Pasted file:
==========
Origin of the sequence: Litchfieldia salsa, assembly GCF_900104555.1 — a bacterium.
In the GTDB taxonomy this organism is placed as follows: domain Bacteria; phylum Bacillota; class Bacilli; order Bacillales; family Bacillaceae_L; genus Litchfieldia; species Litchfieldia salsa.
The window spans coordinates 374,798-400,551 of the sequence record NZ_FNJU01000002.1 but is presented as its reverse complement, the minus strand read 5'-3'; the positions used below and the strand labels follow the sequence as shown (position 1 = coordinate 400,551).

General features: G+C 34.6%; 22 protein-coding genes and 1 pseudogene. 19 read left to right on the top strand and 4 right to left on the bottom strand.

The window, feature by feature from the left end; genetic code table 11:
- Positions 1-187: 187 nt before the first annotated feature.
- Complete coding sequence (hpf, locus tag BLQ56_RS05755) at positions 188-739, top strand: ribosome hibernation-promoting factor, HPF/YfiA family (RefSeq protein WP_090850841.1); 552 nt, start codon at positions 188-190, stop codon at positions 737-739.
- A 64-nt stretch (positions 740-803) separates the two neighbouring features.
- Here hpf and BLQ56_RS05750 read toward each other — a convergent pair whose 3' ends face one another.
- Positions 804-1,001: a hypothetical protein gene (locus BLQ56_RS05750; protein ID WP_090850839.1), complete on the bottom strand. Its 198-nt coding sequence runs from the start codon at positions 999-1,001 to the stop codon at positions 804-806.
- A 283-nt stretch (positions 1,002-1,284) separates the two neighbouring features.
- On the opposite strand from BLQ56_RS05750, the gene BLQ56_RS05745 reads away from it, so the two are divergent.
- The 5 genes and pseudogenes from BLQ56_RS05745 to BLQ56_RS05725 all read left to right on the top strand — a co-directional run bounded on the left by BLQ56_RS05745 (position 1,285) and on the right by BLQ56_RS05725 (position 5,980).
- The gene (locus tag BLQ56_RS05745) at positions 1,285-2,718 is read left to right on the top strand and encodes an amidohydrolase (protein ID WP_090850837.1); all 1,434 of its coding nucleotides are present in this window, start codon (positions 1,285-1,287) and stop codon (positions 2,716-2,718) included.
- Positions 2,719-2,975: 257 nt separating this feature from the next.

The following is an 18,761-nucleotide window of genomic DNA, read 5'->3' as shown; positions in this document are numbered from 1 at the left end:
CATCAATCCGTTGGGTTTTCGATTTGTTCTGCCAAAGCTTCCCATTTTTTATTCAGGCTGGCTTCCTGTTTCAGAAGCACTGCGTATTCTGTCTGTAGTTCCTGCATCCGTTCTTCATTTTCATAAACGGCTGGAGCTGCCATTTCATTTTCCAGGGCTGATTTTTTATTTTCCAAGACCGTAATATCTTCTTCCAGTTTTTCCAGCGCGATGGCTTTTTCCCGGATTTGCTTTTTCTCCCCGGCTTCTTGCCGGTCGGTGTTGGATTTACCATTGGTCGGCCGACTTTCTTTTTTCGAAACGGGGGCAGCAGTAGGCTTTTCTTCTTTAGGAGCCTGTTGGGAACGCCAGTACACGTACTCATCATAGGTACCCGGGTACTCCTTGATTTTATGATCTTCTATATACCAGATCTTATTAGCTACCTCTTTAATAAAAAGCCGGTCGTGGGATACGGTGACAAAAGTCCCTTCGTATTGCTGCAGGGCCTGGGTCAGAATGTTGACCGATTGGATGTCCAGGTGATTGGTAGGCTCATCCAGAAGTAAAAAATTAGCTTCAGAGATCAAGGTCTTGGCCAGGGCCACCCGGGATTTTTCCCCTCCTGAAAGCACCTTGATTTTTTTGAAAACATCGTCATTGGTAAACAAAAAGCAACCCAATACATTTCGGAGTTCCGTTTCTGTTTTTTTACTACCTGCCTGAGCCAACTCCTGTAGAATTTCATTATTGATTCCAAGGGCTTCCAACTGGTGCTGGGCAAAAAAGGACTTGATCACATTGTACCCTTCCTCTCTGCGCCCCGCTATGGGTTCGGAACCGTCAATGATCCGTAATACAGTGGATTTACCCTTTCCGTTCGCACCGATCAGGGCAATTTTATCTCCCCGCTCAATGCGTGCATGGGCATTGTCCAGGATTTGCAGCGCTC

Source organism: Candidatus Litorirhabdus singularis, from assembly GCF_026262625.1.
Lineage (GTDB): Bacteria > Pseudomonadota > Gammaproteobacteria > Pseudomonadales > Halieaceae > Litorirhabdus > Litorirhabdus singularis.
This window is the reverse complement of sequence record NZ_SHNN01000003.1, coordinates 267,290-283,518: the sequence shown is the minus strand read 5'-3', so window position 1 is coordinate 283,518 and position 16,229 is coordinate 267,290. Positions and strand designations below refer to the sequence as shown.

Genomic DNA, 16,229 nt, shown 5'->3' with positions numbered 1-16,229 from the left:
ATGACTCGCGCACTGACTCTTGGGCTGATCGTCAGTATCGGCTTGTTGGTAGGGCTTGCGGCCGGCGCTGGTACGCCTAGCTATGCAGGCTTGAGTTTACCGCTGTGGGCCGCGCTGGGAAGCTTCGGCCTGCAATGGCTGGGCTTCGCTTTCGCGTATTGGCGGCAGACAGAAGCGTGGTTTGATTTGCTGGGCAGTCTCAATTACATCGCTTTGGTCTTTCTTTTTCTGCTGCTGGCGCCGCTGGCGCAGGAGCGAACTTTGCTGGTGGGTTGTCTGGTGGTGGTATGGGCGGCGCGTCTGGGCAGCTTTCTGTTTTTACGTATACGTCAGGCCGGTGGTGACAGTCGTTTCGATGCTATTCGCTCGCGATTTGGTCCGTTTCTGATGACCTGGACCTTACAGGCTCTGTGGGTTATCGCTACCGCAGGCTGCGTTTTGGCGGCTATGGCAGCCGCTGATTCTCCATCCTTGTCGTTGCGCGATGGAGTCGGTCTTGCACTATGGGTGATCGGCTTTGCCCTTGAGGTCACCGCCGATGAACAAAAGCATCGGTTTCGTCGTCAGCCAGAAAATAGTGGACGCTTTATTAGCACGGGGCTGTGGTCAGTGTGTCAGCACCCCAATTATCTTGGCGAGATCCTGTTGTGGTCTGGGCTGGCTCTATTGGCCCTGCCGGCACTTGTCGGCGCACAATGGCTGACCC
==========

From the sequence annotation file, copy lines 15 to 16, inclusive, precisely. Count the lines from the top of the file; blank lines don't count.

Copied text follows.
- Positions 2,719-2,975: 257 nt separating this feature from the next.

The following is an 18,761-nucleotide window of genomic DNA, read 5'->3' as shown; positions in this document are numbered from 1 at the left end: